Snowfall has generally been left out of the prestige TV conversation, which I think is a shame, as it’s a consistently thrilling show, one of the most rewarding of the past few years. Following the trajectory of a classic tragedy through interlocking storylines, Snowfall boasts a thick roster of excellently drawn characters inhabited by dynamite performances—particularly from Damson Idris as Franklin Saint, a young man barely out of his teens when he becomes an unlikely drug kingpin; from Amin Joseph as Jerome, Franklin’s uncle and right-hand man; and from Sergio Peris-Mencheta as Gustavo, an enforcer for a rival Mexican cartel.
If you haven’t seen any of Snowfall, it probably won’t work to pick up the trail cold with season three, I'm afraid. Not because the three central plotlines (which are starting to satisfyingly converge in the new season) are especially tricky to navigate, or because the show veers wildly from the familiar drugs-’n’-crimes template you’ve already seen in everything from Scarface to The Wire to Breaking Bad. But the pleasures of Snowfall come from the depth and shading of its characters across extended periods of time; while little more than a year has passed since episode one—season three takes place as LA is ramping up for the 1984 Olympic Games—the primary characters of Snowfall have achieved a novelistic richness that the best serialized television shows can pull off.
For those who have kept up with Snowfall—and don’t worry, no spoilers here—season three marks a period of a refinement and maturity in the show, which has only gotten crisper and better with time. As mentioned, the primary plot threads are becoming more interbraided, and we’ve lost a few crucial characters along the way (something to be expected with a story this violent). Appropriately, some background characters—specifically Melody (Reign Edwards), Franklin’s love interest, and her father, police officer Andre (Marcus Henderson)—have been expanded significantly in season three. And the show’s most awkwardly written role, CIA agent Teddy McDonald (played by Carter Hudson), has now found the correct tenor after some bumpy development in the show’s early stages.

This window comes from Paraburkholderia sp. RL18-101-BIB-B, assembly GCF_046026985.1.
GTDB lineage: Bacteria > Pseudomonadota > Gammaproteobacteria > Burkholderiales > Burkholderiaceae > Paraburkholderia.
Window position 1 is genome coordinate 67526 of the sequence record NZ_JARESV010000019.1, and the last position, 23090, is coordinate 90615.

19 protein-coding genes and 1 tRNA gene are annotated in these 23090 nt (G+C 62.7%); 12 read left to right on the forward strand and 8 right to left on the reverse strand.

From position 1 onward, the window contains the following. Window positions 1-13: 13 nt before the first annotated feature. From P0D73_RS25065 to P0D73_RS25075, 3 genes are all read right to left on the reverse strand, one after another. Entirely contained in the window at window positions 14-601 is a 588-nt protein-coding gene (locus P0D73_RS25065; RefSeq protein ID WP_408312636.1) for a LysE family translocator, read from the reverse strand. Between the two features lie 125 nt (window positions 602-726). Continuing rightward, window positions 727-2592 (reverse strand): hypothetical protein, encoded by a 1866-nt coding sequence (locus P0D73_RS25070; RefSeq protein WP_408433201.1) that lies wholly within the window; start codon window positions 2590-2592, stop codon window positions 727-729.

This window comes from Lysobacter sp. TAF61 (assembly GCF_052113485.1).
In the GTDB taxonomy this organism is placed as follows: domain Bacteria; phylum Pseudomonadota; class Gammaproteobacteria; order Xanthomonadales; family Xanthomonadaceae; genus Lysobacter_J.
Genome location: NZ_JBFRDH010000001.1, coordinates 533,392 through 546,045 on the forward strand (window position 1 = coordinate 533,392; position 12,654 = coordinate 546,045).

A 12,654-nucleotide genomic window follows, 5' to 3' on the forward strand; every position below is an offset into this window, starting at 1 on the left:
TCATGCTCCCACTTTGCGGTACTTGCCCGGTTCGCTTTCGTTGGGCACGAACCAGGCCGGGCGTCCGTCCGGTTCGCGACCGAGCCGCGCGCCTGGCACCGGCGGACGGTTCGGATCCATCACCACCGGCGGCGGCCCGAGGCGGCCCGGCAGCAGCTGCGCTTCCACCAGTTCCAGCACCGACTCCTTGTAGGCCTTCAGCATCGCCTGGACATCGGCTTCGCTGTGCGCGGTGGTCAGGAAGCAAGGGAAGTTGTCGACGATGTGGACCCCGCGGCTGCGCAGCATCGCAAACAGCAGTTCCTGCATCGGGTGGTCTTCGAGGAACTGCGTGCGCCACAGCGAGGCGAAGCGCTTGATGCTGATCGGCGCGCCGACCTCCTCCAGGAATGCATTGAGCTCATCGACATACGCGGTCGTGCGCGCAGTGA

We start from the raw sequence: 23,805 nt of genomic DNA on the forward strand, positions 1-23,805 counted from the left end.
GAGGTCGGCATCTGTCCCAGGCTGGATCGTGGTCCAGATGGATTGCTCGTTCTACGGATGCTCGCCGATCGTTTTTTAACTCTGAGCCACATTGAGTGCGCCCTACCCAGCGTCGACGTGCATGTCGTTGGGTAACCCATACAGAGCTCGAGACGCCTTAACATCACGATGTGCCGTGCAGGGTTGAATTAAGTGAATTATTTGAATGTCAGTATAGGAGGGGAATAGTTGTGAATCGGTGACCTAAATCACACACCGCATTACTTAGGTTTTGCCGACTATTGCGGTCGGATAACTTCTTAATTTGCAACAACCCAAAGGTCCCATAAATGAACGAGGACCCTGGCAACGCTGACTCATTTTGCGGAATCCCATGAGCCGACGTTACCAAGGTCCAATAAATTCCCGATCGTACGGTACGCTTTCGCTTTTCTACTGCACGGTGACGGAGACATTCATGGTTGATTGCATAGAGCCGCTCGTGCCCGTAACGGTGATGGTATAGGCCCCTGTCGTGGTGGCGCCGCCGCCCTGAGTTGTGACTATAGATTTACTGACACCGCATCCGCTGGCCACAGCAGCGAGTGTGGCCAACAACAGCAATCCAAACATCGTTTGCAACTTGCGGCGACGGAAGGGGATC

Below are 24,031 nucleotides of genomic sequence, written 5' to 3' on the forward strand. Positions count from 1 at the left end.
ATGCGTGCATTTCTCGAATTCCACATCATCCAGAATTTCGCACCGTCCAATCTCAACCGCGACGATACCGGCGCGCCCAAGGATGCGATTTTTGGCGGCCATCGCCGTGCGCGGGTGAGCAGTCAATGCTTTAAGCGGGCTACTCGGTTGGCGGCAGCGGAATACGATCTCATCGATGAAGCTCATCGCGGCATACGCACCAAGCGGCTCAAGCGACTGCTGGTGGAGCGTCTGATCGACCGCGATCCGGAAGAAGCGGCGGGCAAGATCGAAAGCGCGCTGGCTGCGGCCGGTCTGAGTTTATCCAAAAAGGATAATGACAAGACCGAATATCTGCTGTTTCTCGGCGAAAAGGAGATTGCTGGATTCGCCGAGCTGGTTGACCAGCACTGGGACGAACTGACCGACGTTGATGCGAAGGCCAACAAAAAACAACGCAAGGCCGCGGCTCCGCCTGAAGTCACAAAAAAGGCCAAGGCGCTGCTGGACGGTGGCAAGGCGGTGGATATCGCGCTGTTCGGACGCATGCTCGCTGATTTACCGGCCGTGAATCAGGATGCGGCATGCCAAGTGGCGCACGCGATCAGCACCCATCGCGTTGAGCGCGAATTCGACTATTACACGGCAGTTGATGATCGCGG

Like the best of David Simon’s television work, Snowfall maintains a sociological overview of its themes by taking a wide-scope approach to the story. Franklin’s crew remains the focal point, but we also see—through the Teddy/CIA plotline—how cocaine enters the States from Central and South America, often with the aid of the US government, which used drug money to finance and arm rebel uprisings against communist dictatorships. We also see how a luxury narcotic like cocaine became a cheap street drug through a cooking process that maximized product and profit, and how its accessibility targeted the most vulnerable communities. And, lurking at the corners through the first two seasons but stepping into the limelight with these new episodes, we see the devastation caused by crack, on personal and sociological levels.
I have not seen all of John Singleton’s films, nor have I seen the other TV show he helped create, Rebel. And of course Snowfall is not his work alone; he was part of a team of many that brought the show to fruition. But along with Boyz n the Hood, Snowfall may best emblemize Singleton’s storytelling craft and his groundbreaking perspective on American social history. Without Singleton-directed movies like Boyz and Higher Learning, these stories likely would have taken even longer to be filtered through Hollywood to mainstream audiences. Most importantly, Snowfall’s just a ripping good show—it’s a fittingly excellent legacy for Singleton’s pioneering career.
Season 3 of Snowfall starts tonight on FX; seasons 1 & 2 are streaming on FX+ and are available for purchase through iTunes, Amazon, Google Play, and others.